Facebook CEO Mark Zuckerberg and his wife Priscilla Chan will spend USD 3 billion over the next ten years on their ambitious goal aimed at helping to eradicate all diseases by the end of this century.
The goal is to “work together to cure, prevent or manage all diseases within our children’s lifetime,” Chan, who is a pediatrician, said during an event in San Francisco for the Chan Zuckerberg Initiative, the couple’s philanthropic group.
Speaking through tears, Chan recalled telling parents their child had an incurable disease or could not be revived, experiences she said made her even more determined to work with scientists and engineers to build new tools that can save lives by the end of the century.
The investments will include creating research tools from software to hardware to yet-undiscovered techniques they hope will ultimately lead to scientific breakthroughs, the way the microscope and DNA sequencing have in the past.
Zuckerberg, 32, said the initiative was to “make a better future for our children.”
The couple spoke one after the other at the UCSF Mission Bay campus to unveil the next phase of the Chan Zuckerberg Initiative, their new LLC created with the sole purpose of giving away billions and billions of dollars over their lifetimes.
“The biggest breakthroughs take many years. This is about the future we all want for our children. If there’s even a chance that we can help cure all diseases in our children’s lifetime ... then we’re going to do our part,” Zuckerberg said.
Laying out the general framework for their plan, the couple made a commitment to invest USD 3 billion over the next decade toward disease prevention and research initiatives, starting with a USD 600 million investment for a new research facility called the Chan Zuckerberg Biohub in San Francisco.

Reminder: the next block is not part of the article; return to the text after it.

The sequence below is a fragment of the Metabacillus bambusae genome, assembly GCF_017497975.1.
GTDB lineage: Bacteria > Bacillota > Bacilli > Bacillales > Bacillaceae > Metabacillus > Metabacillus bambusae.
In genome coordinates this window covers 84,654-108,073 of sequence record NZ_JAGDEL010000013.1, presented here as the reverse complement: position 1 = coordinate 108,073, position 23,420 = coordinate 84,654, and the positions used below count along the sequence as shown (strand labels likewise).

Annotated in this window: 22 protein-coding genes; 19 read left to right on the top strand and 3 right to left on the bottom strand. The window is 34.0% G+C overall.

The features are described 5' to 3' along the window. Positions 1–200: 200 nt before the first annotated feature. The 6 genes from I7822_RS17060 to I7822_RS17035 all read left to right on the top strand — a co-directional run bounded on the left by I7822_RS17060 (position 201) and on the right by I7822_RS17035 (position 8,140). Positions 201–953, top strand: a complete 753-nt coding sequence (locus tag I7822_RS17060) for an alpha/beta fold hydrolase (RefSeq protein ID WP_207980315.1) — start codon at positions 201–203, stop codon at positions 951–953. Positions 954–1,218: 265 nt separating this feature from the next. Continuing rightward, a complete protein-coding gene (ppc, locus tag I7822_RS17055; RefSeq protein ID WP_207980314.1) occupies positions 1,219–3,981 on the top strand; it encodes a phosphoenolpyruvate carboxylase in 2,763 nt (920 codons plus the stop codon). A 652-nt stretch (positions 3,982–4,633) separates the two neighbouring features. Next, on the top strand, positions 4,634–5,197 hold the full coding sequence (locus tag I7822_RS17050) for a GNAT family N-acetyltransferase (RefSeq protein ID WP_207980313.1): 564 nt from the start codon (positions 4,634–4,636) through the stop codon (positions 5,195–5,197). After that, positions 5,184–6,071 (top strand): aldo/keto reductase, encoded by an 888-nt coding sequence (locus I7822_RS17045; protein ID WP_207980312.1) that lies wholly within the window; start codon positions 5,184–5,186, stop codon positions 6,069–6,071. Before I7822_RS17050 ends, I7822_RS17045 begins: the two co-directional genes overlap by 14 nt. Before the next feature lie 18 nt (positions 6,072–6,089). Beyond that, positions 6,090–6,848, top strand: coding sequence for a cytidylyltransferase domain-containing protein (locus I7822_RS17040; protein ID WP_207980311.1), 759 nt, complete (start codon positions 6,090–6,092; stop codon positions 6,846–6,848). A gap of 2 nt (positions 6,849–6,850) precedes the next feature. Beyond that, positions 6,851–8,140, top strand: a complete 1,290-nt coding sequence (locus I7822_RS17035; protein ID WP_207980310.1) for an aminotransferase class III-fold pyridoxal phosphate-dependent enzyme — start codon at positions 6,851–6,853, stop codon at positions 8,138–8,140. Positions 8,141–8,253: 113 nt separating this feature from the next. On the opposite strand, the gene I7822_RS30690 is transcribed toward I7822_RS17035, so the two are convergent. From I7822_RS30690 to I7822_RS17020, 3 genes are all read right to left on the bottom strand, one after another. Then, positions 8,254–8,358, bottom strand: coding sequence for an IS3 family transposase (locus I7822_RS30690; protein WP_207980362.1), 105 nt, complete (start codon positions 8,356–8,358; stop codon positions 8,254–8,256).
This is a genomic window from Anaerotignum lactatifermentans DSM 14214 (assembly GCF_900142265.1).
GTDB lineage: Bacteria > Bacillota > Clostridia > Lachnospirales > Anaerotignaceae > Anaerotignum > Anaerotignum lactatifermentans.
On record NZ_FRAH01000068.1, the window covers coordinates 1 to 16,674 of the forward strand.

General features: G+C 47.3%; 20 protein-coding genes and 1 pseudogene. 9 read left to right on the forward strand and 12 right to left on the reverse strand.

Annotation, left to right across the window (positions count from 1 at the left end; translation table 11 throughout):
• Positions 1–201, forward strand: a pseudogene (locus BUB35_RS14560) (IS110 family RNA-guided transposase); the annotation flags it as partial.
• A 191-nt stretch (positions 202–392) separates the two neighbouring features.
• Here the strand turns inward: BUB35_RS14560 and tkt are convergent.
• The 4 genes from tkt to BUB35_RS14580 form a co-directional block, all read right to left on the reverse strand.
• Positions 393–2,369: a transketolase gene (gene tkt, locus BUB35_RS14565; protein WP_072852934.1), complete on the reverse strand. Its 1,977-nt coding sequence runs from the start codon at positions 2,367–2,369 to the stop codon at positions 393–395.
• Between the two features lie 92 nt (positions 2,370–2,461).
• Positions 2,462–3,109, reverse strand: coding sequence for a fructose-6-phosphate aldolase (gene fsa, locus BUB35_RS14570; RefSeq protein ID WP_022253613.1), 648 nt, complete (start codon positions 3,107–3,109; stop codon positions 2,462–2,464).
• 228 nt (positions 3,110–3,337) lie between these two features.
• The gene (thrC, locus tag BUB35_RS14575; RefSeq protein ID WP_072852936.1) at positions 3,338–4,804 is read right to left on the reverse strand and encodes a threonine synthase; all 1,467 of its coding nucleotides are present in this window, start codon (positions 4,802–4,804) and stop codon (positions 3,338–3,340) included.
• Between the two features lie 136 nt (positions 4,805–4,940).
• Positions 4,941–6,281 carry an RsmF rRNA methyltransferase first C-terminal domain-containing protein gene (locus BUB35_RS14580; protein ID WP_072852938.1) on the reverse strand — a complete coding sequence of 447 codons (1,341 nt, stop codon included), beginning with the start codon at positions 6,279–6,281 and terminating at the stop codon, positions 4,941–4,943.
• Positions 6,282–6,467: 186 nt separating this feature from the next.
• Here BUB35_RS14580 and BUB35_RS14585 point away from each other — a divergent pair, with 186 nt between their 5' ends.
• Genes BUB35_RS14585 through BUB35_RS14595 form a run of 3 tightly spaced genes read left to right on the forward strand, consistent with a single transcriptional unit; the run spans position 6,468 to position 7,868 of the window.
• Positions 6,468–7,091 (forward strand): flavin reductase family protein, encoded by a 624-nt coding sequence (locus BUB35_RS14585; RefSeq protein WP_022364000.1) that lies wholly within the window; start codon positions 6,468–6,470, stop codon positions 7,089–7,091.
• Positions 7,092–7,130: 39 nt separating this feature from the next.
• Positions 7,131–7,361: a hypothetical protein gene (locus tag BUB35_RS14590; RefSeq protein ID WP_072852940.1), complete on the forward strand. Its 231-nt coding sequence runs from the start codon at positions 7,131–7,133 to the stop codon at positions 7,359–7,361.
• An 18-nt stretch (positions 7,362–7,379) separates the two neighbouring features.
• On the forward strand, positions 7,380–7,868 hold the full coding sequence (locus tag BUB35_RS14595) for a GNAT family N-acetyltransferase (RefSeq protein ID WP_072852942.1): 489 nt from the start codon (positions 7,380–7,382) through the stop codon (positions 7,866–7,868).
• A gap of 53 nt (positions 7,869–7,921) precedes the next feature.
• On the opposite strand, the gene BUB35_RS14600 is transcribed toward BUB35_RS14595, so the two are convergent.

The facility is some kind of joint partnership among three Bay Area universities: UCSF, Stanford and the University of California.
They said the goal would require three areas of focus - bringing scientists and engineers together, more collaboration in the field of science and building tools, more advanced technology, growing the movement and more funding for other projects.
The Biohub is the first major investment from the couple, who announced last December that they would give away 99 per cent of their wealth.
“The Chan Zuckerberg Initiative is already doing some very promising work in improving the education of all students. It’s amazing they are taking on another bold challenge,” said Microsoft founder-turned-philanthropist Bill Gates, whom Zuckerberg described him as a “role model and mentor”.
“We cannot end these diseases with the tools we have today. Only through science can we get an HIV vaccine, a malaria vaccine,” said Gates, who has been flexing his philanthropic muscles by funding projects to tackle malaria and HIV through the Bill and Melinda Gates Foundation for the last 15 years.
“I am so impressed with the team that’s been pulled together here. I have no doubt that we’ll make great progress on these diseases and literally save millions of lives and make the world a better place,” he said.